Click here to send a message to your Representative and tell them to add their name in support!

To date, these statewide regulatory programs are operating largely as voters and politicians intended. The enactment of these policies have not negatively impacted workplace safety, crime rates, traffic safety, or youth use patterns. They have stimulated economic development and created hundreds of millions of dollars in new tax revenue.

Tax revenues from states like Colorado, Oregon, and Washington now exceed initial projections. Further, numerous studies have identified an association between cannabis access and lower rates of opioid use, abuse, hospitalizations, and mortality.

It is critical that federal officials protect our progress. Send a message in support of HR 493 now!

Categories: Blog Feeds

Weekly Legislative Roundup 1/11/19

NORML Blog - Fri, 01/11/2019 - 14:23

Welcome to the latest edition of NORML’s Weekly Legislative Roundup!

As the first full week of the 116th Congress comes to a close, we have another new federal bill introduced by Rep. Earl Blumenauer (D-OR). HR 420 (yes, you read that right): The Regulate Marijuana Like Alcohol Act would deschedule cannabis from the Controlled Substances Act, thus permitting state governments to regulate these activities as they see fit.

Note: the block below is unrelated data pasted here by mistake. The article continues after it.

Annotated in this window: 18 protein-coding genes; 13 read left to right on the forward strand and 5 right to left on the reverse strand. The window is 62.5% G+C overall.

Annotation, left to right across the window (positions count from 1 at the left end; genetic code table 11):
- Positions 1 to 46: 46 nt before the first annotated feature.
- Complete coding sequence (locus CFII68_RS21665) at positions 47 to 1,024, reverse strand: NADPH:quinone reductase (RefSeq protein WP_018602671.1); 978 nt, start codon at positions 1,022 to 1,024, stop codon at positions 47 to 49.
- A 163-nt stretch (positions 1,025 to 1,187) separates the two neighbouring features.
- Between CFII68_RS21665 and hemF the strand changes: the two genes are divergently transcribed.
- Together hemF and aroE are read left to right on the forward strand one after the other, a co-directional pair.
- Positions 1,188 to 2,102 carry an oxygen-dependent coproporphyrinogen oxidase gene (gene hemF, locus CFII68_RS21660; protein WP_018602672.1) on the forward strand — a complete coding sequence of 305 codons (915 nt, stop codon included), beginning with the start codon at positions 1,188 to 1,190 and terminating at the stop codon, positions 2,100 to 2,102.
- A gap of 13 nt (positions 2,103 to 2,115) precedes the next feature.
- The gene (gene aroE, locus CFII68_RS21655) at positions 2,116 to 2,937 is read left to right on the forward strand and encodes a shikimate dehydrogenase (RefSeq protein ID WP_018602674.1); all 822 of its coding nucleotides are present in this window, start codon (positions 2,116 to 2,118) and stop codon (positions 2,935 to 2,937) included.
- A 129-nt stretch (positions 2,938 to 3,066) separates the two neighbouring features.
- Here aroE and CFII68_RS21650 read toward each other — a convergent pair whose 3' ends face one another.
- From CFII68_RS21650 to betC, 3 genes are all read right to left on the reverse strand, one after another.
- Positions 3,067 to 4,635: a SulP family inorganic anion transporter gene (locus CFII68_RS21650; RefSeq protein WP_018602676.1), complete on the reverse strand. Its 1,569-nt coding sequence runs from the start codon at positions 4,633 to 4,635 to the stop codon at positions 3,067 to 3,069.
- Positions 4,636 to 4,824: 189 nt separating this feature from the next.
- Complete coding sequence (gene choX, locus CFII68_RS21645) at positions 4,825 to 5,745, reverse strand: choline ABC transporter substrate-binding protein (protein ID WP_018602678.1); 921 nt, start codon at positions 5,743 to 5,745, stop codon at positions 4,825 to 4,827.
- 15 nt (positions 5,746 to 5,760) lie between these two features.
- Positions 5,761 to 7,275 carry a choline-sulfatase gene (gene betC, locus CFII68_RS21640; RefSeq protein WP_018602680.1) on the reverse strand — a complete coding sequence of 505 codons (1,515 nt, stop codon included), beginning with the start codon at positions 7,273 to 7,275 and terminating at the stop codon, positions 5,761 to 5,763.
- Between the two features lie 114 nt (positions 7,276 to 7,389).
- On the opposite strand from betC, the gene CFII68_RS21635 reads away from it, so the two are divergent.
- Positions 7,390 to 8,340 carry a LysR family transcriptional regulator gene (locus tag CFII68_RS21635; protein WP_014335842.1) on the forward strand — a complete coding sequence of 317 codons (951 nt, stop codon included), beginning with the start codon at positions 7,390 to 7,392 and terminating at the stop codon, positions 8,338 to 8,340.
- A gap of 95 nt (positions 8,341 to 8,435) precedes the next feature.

Also, the rollout of the new leadership team of the Congressional Cannabis Caucus was announced. Representatives Barbara Lee (D-CA) and David Joyce (R-OH) are joining founding members Earl Blumenauer (D-OR) and Don Young (R-AK).

At the state level, Governor Jay Inslee of Washington launched a new program and began granting pardons to those with past criminal misdemeanor marijuana-related convictions on their record.

At a more local level, the commonwealth attorney of Norfolk, Virginia will stop prosecuting all misdemeanor cannabis possession cases. And Dayton, Ohio completely decriminalized cannabis possession, as the city commission decided to eliminate the existing $150 possession fine.

Following are the bills that we’ve tracked this week and as always, check NORML’s Action Center for legislation pending in your state.

Don’t forget to sign up for our email list and we will keep you posted as these bills and more move through your home state legislature and at the federal level. Another great way to stay up to date is Marijuana Moment’s daily newsletter, which you can subscribe to HERE.

Your Highness,
Carly

Priority Alerts